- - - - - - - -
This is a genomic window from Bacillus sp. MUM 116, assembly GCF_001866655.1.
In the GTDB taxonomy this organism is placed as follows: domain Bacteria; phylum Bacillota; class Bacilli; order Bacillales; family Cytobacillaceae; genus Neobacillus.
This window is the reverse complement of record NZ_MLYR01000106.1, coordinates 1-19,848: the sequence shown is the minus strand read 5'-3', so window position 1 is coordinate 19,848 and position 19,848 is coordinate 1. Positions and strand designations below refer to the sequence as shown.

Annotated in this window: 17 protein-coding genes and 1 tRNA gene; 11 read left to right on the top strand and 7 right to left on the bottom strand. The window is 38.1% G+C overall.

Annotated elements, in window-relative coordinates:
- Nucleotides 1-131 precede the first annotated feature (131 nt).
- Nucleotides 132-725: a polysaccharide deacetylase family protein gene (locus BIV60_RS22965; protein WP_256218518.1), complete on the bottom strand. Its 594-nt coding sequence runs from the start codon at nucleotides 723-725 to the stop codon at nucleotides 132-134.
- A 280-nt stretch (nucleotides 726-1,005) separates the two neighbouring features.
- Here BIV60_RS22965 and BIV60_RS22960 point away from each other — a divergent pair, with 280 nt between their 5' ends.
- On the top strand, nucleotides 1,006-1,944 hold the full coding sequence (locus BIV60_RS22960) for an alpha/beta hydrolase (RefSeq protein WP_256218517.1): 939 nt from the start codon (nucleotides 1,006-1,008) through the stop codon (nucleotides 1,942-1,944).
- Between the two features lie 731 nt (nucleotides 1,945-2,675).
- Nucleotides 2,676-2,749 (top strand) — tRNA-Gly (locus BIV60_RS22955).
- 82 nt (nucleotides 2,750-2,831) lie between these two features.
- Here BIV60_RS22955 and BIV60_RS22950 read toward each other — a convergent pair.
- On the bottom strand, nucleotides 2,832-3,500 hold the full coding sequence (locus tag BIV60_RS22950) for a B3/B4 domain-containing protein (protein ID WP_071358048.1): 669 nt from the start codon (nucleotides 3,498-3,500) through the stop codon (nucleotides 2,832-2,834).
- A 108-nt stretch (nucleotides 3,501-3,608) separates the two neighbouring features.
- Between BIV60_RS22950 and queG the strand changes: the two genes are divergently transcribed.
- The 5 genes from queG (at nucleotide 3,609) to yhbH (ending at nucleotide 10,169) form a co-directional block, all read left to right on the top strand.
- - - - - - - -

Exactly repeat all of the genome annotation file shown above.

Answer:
This is a genomic window from Bacillus sp. MUM 116, assembly GCF_001866655.1.
In the GTDB taxonomy this organism is placed as follows: domain Bacteria; phylum Bacillota; class Bacilli; order Bacillales; family Cytobacillaceae; genus Neobacillus.
This window is the reverse complement of record NZ_MLYR01000106.1, coordinates 1-19,848: the sequence shown is the minus strand read 5'-3', so window position 1 is coordinate 19,848 and position 19,848 is coordinate 1. Positions and strand designations below refer to the sequence as shown.

Annotated in this window: 17 protein-coding genes and 1 tRNA gene; 11 read left to right on the top strand and 7 right to left on the bottom strand. The window is 38.1% G+C overall.

Annotated elements, in window-relative coordinates:
- Nucleotides 1-131 precede the first annotated feature (131 nt).
- Nucleotides 132-725: a polysaccharide deacetylase family protein gene (locus BIV60_RS22965; protein WP_256218518.1), complete on the bottom strand. Its 594-nt coding sequence runs from the start codon at nucleotides 723-725 to the stop codon at nucleotides 132-134.
- A 280-nt stretch (nucleotides 726-1,005) separates the two neighbouring features.
- Here BIV60_RS22965 and BIV60_RS22960 point away from each other — a divergent pair, with 280 nt between their 5' ends.
- On the top strand, nucleotides 1,006-1,944 hold the full coding sequence (locus BIV60_RS22960) for an alpha/beta hydrolase (RefSeq protein WP_256218517.1): 939 nt from the start codon (nucleotides 1,006-1,008) through the stop codon (nucleotides 1,942-1,944).
- Between the two features lie 731 nt (nucleotides 1,945-2,675).
- Nucleotides 2,676-2,749 (top strand) — tRNA-Gly (locus BIV60_RS22955).
- 82 nt (nucleotides 2,750-2,831) lie between these two features.
- Here BIV60_RS22955 and BIV60_RS22950 read toward each other — a convergent pair.
- On the bottom strand, nucleotides 2,832-3,500 hold the full coding sequence (locus tag BIV60_RS22950) for a B3/B4 domain-containing protein (protein ID WP_071358048.1): 669 nt from the start codon (nucleotides 3,498-3,500) through the stop codon (nucleotides 2,832-2,834).
- A 108-nt stretch (nucleotides 3,501-3,608) separates the two neighbouring features.
- Between BIV60_RS22950 and queG the strand changes: the two genes are divergently transcribed.
- The 5 genes from queG (at nucleotide 3,609) to yhbH (ending at nucleotide 10,169) form a co-directional block, all read left to right on the top strand.